Test, Trace, Treat
Our plan requires multiple steps, including the critical agenda to Test, Trace and Treat. See the details below so you can participate and help support the path back to campus.
Testing for the COVID-19 virus is an important component of the university’s overall reentry plan.
Even if you don’t have symptoms of COVID-19, there’s a chance that you have been exposed and have the virus, but just not know it. By getting a COVID-19 test, you can help to make it possible for our university to gather the data needed to return to in-person learning, research, and on-campus activities as quickly and safely as possible
There are three types of tests that are being deployed during the pandemic – two that diagnose whether an individual is currently infected with the COVID-19 virus (“diagnostic tests”), and one that determines whether an individual has developed an immune response against the COVID-19 virus (“antibody test”). The diagnostic tests will be deployed for both students and employees, while the antibody test is currently only being deployed for employees through the statewide antibody testing program, which is an IRB-approved research study.
Learn more about COVID-19 antibody testing in this video with UArizona President Robbins and Dr. Nikolich-Žugich, professor and head of immunobiology.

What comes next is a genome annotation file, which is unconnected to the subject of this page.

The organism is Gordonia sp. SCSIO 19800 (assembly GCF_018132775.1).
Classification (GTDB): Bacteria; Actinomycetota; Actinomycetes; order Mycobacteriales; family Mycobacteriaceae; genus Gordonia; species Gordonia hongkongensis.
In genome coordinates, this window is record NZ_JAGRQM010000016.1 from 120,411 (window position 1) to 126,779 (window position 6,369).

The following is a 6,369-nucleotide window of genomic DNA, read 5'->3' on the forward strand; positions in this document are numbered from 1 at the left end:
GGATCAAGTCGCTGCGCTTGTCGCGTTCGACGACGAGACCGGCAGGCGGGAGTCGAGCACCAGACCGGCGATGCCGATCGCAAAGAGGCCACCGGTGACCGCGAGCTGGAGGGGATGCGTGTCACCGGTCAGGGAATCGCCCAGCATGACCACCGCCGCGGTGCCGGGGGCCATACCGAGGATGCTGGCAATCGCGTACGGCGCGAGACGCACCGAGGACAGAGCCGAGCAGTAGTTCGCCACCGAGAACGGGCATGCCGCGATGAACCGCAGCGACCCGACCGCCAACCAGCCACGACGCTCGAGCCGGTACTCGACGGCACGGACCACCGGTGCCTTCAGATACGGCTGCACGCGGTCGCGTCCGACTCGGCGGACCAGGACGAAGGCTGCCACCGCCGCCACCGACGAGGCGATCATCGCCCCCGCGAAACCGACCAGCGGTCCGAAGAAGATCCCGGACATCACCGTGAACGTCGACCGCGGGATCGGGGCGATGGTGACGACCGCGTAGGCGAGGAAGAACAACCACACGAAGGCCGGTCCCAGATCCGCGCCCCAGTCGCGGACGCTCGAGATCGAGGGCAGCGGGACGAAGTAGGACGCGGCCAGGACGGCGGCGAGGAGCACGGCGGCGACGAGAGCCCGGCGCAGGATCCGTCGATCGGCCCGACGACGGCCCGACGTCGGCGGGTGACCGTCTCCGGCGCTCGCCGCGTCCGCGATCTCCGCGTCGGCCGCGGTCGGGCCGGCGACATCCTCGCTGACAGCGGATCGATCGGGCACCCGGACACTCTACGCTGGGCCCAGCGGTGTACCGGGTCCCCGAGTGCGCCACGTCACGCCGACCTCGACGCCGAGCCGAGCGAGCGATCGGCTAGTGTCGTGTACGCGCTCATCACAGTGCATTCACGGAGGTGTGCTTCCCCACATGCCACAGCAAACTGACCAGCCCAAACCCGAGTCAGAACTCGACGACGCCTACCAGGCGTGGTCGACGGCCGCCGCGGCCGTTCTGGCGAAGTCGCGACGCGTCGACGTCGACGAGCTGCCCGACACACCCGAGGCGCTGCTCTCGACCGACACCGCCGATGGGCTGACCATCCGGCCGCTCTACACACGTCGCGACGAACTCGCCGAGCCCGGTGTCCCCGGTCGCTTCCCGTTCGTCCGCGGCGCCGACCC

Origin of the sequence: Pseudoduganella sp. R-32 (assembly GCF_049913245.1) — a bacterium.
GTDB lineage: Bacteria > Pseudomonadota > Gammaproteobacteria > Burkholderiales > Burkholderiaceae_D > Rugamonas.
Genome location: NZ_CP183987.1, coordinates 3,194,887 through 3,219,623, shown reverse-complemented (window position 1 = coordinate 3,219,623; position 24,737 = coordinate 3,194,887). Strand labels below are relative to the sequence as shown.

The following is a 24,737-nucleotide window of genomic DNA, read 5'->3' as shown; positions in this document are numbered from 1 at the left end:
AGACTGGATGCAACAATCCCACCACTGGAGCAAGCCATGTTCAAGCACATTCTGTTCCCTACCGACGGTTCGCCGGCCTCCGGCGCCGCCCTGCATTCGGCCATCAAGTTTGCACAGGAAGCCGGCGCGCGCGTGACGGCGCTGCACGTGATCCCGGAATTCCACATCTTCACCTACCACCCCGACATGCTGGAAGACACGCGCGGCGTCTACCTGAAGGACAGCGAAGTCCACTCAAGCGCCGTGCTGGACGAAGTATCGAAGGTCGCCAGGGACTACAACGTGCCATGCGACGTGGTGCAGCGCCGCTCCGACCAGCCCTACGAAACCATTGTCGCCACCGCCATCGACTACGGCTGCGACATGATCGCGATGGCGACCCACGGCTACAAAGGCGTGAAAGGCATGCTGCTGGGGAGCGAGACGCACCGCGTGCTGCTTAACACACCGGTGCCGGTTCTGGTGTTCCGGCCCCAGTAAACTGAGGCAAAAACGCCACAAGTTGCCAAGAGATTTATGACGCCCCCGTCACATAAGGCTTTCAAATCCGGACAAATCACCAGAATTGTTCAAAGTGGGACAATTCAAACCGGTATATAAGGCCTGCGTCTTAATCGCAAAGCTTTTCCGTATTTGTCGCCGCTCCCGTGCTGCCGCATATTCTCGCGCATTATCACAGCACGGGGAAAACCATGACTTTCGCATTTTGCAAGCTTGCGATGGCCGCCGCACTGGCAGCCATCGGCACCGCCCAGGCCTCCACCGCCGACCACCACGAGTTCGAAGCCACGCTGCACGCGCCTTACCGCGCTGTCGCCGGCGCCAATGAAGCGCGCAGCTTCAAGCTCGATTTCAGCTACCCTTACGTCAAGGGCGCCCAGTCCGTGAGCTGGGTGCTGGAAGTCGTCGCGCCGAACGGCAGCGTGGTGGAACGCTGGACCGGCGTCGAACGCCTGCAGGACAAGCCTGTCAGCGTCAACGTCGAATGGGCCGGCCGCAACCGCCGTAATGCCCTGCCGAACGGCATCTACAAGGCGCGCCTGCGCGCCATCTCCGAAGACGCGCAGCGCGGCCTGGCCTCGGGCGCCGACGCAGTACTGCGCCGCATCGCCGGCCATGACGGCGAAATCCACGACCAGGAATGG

Contact tracing is critical for stopping the spread of COVID-19 on campus. We will use both public health tracing and technology to identify possible exposures to the virus.
1. Traditional Contact Tracing
We currently provide traditional contact tracing via telephone, coordinated by the Mel & Enid Zuckerman College of Public Health. Students and staff who volunteer with the UArizona Contact Tracing Team investigate new cases by calling up (tracing) close contacts of individuals who tested positive for COVID-19 in order to slow and stop the spread of the virus. Volunteers are welcome.
2. Mobile app exposure alert
The University adopted Covid Watch to track possible COVID-19 exposures and provide notifications. Governor Ducey approved the pilot test of this mobile app for fast, private, totally anonymous exposure alert. No personally identifiable information is ever stored or disclosed. Instead, it uses secure Bluetooth signals to determine if and alert users when they may have been exposed to COVID-19. The app is now available for iPhone and Android devices.
3. Daily Wellness Screening
Employees and students are required to complete the daily Wildcat WellCheck before they are on campus or in class. This advanced screening will help reduce your risk of COVID-19 and ensure that our campus remains open for in-person learning, teaching, and research. There are no apps to download or complicated systems to navigate, just answer a few brief questions via text message or email.
Other Tracing Methods
Wastewater Surveillance — learn more on the CDC website.
President Robbins talks with Kristen Pogreba-Brown, assistant professor of epidemiology and biostatistics, about traditional contact tracing.
WE WILL GET THROUGH THIS TOGETHER
The road home to campus takes all of us working together. As campus reentry begins, please continue to social distance, wash your hands and wear your face covering on our campuses.